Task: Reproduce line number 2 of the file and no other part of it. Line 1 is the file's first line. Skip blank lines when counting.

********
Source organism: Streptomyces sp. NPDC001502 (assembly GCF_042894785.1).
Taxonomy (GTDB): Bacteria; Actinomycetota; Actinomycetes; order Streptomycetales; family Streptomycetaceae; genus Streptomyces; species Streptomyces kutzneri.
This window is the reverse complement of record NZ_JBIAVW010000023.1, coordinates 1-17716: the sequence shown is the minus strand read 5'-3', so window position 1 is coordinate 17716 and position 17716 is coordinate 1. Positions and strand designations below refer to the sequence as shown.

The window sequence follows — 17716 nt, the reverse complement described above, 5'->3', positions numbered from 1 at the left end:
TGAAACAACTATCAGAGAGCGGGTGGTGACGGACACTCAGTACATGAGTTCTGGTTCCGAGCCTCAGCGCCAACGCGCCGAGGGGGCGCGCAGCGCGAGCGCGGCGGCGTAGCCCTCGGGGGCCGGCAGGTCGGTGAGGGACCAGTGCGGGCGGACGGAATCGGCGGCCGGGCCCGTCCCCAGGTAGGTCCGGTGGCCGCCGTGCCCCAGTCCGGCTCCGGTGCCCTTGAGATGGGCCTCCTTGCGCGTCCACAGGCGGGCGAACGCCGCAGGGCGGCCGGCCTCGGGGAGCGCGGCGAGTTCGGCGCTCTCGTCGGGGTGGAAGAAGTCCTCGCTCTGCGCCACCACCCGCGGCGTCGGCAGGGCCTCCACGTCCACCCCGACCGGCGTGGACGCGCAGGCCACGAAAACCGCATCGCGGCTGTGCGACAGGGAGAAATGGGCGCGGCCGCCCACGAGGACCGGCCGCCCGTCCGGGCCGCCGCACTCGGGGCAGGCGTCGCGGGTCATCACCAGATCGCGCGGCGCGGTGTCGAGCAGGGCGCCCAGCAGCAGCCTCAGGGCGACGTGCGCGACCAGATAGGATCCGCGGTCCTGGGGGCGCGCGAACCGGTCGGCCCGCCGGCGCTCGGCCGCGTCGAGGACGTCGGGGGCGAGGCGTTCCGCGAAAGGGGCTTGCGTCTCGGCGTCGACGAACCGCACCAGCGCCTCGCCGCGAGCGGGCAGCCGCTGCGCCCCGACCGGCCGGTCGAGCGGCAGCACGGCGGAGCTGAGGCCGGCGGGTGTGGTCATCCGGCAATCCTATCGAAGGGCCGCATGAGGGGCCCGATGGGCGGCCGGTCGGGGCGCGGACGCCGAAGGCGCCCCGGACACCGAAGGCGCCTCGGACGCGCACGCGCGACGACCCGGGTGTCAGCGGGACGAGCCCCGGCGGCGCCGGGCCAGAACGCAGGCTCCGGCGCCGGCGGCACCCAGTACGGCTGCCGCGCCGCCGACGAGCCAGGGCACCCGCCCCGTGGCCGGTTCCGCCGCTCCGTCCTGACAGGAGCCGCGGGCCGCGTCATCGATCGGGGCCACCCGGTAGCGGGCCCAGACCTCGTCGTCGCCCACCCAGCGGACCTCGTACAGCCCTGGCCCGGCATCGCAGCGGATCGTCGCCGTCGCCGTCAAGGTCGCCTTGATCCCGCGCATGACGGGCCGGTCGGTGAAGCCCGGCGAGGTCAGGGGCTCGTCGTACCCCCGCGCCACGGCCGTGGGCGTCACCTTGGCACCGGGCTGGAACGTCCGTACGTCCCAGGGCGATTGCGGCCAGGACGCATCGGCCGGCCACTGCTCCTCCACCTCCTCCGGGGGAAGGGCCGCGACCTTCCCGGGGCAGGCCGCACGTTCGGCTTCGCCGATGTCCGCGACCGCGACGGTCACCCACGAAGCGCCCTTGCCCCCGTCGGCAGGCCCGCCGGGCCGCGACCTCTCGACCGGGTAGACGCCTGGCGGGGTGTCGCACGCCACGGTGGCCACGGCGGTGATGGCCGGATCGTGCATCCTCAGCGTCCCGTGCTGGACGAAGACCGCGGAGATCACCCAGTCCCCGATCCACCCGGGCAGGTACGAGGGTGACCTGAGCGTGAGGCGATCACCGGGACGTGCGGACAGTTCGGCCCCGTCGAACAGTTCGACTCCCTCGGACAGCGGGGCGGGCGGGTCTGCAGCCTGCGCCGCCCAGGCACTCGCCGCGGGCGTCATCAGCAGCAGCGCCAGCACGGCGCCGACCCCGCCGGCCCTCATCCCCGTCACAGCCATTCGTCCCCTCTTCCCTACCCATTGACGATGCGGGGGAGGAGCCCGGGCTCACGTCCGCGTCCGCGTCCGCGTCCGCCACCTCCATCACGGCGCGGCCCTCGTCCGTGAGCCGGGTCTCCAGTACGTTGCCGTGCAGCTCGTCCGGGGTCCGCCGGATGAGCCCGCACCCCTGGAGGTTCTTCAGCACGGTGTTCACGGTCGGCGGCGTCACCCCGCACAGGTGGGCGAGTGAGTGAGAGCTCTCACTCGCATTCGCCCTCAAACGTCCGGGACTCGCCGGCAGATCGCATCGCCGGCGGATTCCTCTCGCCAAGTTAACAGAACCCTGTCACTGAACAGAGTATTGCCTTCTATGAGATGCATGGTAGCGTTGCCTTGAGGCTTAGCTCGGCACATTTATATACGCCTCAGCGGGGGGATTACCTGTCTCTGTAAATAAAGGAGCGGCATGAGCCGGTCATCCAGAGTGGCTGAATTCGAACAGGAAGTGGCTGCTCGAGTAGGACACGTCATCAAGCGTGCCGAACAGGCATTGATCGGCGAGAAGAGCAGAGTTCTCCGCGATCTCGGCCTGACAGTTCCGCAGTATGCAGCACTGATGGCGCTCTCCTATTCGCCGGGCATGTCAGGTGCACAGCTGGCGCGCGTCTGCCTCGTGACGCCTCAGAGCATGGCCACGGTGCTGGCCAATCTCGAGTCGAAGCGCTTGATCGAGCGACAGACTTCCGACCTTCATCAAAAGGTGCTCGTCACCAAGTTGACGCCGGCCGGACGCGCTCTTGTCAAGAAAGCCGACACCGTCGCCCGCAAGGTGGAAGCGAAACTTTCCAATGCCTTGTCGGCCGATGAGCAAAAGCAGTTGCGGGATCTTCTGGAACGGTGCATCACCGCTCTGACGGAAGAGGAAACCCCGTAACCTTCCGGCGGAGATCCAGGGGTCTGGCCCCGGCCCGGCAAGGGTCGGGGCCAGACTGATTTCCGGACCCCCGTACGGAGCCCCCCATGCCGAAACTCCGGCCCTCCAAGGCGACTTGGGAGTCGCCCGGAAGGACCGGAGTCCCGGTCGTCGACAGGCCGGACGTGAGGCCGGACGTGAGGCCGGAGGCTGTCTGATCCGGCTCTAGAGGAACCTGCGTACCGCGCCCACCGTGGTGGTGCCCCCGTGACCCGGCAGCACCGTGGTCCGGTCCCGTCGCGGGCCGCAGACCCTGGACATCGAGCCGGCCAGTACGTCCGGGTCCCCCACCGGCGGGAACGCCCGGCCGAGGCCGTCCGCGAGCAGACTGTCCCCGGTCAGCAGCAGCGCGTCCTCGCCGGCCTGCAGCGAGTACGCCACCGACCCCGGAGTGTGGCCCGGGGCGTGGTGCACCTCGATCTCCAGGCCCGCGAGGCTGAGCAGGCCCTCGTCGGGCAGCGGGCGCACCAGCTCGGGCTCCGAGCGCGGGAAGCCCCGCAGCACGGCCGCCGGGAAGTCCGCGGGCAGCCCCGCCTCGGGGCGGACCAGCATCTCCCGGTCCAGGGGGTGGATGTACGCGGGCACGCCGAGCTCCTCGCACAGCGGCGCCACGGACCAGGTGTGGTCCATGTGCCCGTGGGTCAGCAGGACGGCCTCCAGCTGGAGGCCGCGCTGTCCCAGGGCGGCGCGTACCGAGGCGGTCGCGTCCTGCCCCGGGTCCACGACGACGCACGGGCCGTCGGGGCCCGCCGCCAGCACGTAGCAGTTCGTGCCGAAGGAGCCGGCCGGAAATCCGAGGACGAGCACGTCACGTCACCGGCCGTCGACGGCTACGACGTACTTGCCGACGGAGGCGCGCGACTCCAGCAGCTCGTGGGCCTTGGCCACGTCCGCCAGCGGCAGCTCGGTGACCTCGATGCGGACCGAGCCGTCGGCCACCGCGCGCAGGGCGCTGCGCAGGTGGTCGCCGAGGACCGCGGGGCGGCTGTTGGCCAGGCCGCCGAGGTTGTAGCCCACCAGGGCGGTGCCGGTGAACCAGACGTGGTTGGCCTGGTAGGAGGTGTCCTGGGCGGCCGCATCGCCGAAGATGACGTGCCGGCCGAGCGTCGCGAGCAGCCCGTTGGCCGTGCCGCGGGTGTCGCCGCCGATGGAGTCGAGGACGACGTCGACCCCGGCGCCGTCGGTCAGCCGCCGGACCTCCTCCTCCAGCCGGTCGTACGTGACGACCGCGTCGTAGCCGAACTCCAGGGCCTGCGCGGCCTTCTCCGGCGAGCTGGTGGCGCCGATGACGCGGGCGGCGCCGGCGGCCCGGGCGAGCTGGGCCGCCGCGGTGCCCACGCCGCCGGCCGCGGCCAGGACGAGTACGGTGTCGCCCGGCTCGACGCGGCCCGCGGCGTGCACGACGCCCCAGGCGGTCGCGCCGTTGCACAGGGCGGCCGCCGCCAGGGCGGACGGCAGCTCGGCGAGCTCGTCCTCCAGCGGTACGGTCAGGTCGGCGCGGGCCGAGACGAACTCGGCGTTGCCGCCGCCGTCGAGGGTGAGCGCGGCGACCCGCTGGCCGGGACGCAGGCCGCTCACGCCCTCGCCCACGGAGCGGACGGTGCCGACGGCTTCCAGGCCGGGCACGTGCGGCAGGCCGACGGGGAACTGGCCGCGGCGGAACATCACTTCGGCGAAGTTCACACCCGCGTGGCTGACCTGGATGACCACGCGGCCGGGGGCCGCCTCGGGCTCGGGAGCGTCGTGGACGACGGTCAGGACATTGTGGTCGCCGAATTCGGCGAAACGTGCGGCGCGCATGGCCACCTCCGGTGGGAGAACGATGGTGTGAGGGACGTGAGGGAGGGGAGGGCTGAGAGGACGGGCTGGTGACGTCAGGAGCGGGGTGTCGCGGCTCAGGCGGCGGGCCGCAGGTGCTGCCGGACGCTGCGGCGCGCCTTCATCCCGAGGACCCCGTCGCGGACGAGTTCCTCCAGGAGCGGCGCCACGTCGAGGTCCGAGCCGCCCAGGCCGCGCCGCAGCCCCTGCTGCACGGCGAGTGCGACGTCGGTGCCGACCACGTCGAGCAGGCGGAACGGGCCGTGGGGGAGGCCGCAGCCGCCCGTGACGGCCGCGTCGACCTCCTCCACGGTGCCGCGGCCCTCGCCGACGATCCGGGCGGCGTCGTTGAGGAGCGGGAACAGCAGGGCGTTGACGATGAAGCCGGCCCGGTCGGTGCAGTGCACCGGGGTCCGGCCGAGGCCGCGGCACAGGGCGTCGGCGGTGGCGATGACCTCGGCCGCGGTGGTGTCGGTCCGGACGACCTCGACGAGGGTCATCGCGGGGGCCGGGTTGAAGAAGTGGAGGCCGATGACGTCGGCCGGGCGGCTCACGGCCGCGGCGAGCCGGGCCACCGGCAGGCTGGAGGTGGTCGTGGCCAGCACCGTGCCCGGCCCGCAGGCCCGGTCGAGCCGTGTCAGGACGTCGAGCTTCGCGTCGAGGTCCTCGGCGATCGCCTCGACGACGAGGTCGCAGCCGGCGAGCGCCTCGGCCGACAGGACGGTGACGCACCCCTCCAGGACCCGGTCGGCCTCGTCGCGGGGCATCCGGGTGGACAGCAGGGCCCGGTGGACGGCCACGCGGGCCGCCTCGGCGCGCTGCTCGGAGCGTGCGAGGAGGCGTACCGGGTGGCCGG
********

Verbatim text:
Taxonomy (GTDB): Bacteria; Actinomycetota; Actinomycetes; order Streptomycetales; family Streptomycetaceae; genus Streptomyces; species Streptomyces kutzneri.